Thinking Allowed

on Schooling

By: Mick Waters


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Products specifications
Attribute name Attribute value
Size: 140mm x 216mm
Pages : 352
ISBN : 9781781350560
Format: Paperback
Published: April 2013

Mick Waters has consistently been a down-to-earth voice in the increasingly complex world of education for many years. He has regularly endeared himself to school communities in the UK and overseas by talking the sort of sense they needed to hear - practical, challenging, inspiring, insightful, engaging. His unique perspective, closeness to the classroom and ability to see innovation in terms of its impact on learners mean his views are always worth listening to. In this long-awaited book, Mick tells it how it is. The things he believes in. The things he wants to see done differently. Wry reflections, humorous insights, astute asides and simple ideas to change the system - and the future - for young people everywhere. This is the book you have been waiting for.

Thinking Allowed was named Teach Primary‘s Best Book 2014!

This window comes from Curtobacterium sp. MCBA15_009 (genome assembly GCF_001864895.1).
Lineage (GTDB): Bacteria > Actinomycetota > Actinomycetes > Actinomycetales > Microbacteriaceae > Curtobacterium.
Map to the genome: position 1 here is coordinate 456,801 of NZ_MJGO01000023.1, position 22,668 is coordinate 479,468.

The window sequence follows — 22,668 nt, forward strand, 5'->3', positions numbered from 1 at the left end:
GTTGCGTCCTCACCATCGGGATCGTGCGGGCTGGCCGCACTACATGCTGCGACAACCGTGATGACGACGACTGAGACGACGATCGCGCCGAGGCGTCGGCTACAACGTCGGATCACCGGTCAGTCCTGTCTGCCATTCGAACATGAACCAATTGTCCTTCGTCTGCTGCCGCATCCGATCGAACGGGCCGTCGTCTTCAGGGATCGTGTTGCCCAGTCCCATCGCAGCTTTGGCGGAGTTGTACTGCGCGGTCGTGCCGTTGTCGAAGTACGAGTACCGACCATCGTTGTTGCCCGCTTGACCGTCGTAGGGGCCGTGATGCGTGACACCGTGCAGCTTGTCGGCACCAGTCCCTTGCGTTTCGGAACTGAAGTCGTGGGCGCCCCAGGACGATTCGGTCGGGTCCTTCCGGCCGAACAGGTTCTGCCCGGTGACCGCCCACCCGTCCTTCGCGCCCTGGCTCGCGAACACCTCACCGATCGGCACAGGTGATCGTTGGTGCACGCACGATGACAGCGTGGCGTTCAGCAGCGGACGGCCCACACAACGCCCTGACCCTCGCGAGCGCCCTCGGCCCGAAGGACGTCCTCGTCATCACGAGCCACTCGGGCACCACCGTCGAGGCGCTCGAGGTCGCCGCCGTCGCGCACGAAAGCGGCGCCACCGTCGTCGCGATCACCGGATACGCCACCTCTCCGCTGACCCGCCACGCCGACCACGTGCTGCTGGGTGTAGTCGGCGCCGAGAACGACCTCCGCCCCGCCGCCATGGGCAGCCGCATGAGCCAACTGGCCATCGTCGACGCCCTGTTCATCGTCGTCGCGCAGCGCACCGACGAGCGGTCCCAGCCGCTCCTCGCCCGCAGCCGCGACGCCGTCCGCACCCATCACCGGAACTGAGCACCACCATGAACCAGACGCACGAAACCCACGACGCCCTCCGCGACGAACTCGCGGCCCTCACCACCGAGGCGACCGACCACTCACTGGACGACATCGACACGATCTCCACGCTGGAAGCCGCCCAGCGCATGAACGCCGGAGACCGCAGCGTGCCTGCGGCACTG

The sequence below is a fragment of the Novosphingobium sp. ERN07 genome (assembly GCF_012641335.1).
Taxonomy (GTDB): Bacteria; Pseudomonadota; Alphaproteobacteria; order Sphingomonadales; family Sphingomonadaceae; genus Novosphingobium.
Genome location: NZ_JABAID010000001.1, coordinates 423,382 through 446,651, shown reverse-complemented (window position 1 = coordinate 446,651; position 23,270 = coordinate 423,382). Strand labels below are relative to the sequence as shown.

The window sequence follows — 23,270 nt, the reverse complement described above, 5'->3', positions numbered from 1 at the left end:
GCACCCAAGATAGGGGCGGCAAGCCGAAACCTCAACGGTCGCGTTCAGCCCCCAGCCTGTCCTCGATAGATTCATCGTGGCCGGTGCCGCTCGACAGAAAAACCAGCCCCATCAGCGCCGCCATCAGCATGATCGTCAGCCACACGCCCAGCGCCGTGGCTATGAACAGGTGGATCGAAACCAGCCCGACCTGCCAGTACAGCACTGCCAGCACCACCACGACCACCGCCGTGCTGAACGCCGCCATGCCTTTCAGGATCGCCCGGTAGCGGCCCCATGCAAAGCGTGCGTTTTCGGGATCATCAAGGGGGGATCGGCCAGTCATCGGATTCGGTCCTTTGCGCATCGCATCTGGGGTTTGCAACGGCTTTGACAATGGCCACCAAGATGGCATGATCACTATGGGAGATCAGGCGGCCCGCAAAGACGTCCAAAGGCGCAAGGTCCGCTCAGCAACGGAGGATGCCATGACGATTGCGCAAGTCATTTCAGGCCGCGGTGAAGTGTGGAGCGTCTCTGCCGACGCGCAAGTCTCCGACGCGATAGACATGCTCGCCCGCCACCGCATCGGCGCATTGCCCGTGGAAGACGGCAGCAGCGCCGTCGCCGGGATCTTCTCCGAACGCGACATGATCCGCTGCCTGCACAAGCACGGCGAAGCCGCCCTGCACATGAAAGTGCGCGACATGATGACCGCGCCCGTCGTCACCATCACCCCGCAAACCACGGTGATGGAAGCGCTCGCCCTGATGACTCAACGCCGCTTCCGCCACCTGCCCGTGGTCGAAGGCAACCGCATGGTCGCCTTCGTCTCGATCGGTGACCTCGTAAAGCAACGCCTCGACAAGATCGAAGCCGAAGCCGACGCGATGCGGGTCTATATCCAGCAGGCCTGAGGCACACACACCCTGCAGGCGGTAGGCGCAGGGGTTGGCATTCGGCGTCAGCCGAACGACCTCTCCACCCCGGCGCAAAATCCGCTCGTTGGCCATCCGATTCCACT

Picture for author Mick Waters

Mick Waters

A former head teacher, Mick Waters works closely with teachers and leaders in schools, MATs and local authorities to support the development of teaching approaches and curriculum to ensure the best learning outcomes for children. For some years he was Director of Curriculum for England, based at the Qualification and Curriculum Authority (QCA), and before that held the post of Chief Education Officer for the City of Manchester. He is also invited to work at a policy level with government in different parts of the world. 

Click here to listen in on Mick's podcast with Pivotal Education - 'Mick Waters on Centralisation, OFSTED and Brilliant Schools'.